• Put you Twitter username on every slide – When I was on stage at Better Software, the audience begun twitting excerpts from my talk. Unfortunately, one tweet contained a wrong username (avolpon instead of AntonioVolpon) and the following retweets and new tweets all preserved the non-existant username. So, if you can, if it doesn’t “ruin” your design, reserve a space where you repeat you Twitter username on every slide, and don’t limit this only to the first or last slide.
  • If you build a story, wait for your audience – I am a big fan of Made to Stick, and since I read it I try to build a story in every speech I give, when it’s possible (at Better Software I presented my various job opportunities, starting from the military service). Be very careful if the story is mandatory to understand the meaning of your talk. If so, and your presentation starts after a break, or if the audience can choose among different concurrent sessions (and so needs to move from a room to another), I suggest you not to insert the story in the very first slides, but to (reasonably) wait for most of the people to enter and have a seat.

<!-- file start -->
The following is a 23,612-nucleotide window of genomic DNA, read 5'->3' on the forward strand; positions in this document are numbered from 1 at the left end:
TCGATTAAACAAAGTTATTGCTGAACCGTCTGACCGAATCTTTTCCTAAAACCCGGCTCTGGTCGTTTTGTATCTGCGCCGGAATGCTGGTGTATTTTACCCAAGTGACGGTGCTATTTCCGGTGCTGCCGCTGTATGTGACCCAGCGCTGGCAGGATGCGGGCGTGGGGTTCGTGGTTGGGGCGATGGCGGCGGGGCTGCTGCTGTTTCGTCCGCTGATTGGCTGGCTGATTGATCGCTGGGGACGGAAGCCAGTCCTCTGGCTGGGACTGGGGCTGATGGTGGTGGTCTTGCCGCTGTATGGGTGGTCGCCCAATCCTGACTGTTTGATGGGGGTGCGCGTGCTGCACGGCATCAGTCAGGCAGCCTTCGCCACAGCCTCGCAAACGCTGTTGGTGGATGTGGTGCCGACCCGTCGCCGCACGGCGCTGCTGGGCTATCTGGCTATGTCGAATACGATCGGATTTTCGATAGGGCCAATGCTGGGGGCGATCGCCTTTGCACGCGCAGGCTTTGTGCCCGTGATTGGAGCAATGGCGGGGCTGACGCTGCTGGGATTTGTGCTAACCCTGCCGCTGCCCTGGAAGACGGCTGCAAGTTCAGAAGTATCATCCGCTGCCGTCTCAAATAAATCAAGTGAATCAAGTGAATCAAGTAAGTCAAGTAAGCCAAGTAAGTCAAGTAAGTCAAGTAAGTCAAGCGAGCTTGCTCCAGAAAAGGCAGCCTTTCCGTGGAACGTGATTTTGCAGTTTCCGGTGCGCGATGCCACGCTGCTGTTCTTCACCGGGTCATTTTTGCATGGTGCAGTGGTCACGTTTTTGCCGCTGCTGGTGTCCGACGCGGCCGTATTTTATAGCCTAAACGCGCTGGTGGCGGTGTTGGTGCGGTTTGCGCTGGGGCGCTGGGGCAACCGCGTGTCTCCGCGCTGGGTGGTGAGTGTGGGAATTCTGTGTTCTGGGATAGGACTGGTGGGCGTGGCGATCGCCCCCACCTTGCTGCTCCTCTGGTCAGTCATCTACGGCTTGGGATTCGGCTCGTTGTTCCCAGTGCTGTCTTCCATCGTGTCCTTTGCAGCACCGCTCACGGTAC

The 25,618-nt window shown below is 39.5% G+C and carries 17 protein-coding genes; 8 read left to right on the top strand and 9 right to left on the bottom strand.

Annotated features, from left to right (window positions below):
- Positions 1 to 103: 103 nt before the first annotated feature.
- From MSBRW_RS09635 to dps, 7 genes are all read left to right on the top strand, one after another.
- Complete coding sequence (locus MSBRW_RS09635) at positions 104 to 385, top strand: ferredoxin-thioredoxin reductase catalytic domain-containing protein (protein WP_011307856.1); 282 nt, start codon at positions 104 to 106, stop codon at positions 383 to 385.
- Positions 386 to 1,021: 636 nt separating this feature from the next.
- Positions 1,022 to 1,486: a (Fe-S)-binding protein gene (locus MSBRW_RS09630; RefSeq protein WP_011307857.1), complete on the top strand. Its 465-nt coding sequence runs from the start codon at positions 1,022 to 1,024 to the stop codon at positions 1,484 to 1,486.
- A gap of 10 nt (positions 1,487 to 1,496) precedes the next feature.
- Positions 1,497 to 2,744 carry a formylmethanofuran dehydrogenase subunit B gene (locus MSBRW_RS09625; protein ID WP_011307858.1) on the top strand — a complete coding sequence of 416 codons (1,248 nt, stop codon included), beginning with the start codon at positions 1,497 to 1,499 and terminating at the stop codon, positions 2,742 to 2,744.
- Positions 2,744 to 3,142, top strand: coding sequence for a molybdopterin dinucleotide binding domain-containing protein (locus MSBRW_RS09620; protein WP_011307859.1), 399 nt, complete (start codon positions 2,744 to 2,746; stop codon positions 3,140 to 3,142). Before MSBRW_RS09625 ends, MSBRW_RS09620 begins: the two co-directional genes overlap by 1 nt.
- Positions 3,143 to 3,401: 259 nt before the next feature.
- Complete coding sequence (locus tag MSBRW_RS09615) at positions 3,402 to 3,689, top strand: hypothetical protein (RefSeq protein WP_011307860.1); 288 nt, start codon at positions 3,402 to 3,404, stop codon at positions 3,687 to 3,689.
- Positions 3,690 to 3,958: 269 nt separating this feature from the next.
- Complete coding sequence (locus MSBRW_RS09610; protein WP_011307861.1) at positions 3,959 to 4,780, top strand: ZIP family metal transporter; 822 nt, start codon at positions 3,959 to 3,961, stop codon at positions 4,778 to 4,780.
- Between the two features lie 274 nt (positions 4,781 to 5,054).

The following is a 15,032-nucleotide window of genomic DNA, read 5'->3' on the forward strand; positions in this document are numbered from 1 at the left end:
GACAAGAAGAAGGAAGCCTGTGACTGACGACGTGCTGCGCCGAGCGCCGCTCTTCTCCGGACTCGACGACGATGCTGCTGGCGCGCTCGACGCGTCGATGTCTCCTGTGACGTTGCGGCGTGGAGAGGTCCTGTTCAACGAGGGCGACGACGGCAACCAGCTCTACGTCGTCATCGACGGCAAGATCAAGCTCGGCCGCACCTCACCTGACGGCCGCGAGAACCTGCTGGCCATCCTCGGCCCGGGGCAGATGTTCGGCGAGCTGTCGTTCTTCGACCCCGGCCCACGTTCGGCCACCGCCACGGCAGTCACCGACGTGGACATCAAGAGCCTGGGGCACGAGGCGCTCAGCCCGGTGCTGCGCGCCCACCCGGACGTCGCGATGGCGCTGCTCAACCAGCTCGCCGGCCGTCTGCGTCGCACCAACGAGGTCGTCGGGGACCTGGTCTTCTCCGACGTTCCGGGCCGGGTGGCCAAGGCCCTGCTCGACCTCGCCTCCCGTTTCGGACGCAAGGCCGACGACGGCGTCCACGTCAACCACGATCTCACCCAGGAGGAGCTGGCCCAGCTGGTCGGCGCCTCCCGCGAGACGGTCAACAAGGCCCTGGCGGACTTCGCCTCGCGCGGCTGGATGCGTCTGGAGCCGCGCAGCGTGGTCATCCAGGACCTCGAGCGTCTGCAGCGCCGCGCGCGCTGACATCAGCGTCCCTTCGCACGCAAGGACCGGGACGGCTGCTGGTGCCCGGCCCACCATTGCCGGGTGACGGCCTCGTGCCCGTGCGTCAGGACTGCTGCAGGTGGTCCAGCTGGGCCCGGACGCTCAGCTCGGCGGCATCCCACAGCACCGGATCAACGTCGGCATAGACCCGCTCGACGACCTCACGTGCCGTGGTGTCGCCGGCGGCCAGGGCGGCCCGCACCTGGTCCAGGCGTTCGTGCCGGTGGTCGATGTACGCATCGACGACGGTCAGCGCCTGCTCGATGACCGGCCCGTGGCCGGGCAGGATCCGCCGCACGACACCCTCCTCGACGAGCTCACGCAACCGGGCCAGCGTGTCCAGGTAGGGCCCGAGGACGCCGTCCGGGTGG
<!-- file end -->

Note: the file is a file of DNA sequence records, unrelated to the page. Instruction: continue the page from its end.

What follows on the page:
Web project managers’ world

Sam Barnes, a web project manager based in Windsor, had the great idea of organizing a series of interviews with some web project managers.

There’s also one with me. In the 30 questions I address many topics, more or less serious, from the tools that help in the web project management discipline to the reasons the site works fine in all browsers except your client’s one.